There are a lot of things to consider when buying a new home. One thing that a lot of people don’t consider until they encounter it is whether or not they would feel comfortable buying a house with a shared driveway.
Whether or not a shared driveway is right for you is going to depend on a lot of things, including how large the driveway is, how many cars you own, and what types of parking are generally available in your neighborhood.
Buying a home is always a personal decision and there is no one-size-fits-all approach to answering any question. But by considering the pros and cons, you can figure out what kind of parking situation is right for you.
Homes With Shared Driveways: The Pros
If you share a driveway, that also means you share the cost of maintaining and repairing the driveway. You and your neighbor(s) will split the price of things like repairing cracks, pressure-washing, or even replacing the entire driveway, if it comes to that.
Shared driveways can also help out buyers by lowering the sale price. Particularly in neighborhoods where shared driveways are uncommon, they can bring down the sale price of a home and get you a great deal.
Homes With Shared Driveways: The Cons
There are potential issues that come with sharing anything and driveways are no exception. Most people don’t know their future neighbors when buying a new home and shared driveways can lead to complications in that relationship.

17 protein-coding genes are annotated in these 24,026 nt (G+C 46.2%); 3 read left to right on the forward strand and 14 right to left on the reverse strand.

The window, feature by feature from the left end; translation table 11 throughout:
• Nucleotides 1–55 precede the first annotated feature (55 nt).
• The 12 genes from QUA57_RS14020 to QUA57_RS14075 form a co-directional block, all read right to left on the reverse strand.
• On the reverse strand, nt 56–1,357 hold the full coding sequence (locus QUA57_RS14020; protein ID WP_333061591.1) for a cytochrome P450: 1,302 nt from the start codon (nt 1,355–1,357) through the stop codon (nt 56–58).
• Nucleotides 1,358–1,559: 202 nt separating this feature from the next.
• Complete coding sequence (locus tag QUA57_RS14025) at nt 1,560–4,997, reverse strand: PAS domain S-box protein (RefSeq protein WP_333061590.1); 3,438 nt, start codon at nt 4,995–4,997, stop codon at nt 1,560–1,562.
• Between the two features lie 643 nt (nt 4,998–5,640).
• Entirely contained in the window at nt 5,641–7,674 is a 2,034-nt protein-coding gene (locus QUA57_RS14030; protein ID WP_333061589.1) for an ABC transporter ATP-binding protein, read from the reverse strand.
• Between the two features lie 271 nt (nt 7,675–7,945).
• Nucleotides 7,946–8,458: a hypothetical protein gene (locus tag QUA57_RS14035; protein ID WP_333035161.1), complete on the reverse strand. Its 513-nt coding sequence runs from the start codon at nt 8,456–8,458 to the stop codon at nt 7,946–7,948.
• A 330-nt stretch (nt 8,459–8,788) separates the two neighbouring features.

Rules must be established — and followed. There could be disagreements about driveway repairs and maintenance. And, let’s be honest: some people are just hard to deal with.
The discount you got on your purchase price could also come back to haunt you if/when you decide to sell your home. You will likely have to give that same discount right back to the new buyer when you move out.
What to Consider
Before you say yes to a property with a shared driveway, it’s important to know exactly what you’re getting yourself into.
Ask the seller for any agreements, easements, or other documents related to the shared driveway. If the seller isn’t aware of any easements or rules, your closing attorney can research it when doing a title search on the property. You should also conduct a survey of the property, which will tell you how much of the driveway you will actually own.
Some potential issues with your future neighbors and driveway-mates could be headed off by planning in advance. During your due diligence period, try to meet with the neighbor and come up with a set of rules for the shared driveway.
It’s likely that your new neighbors share your concerns about sharing a driveway with a new, unknown person. By coming to an agreement and putting it in writing, you may be able to avoid awkward disagreements.
Is a Shared Driveway Right For You?
Buying a new home always comes with a lot of decisions, and whether or not you need a private driveway is only part of the equation. Every situation is unique and every family has unique concerns. For tailored advice and guidance throughout the home buying process, work with an experienced local real estate agent who fully understands the pros and cons of the situation.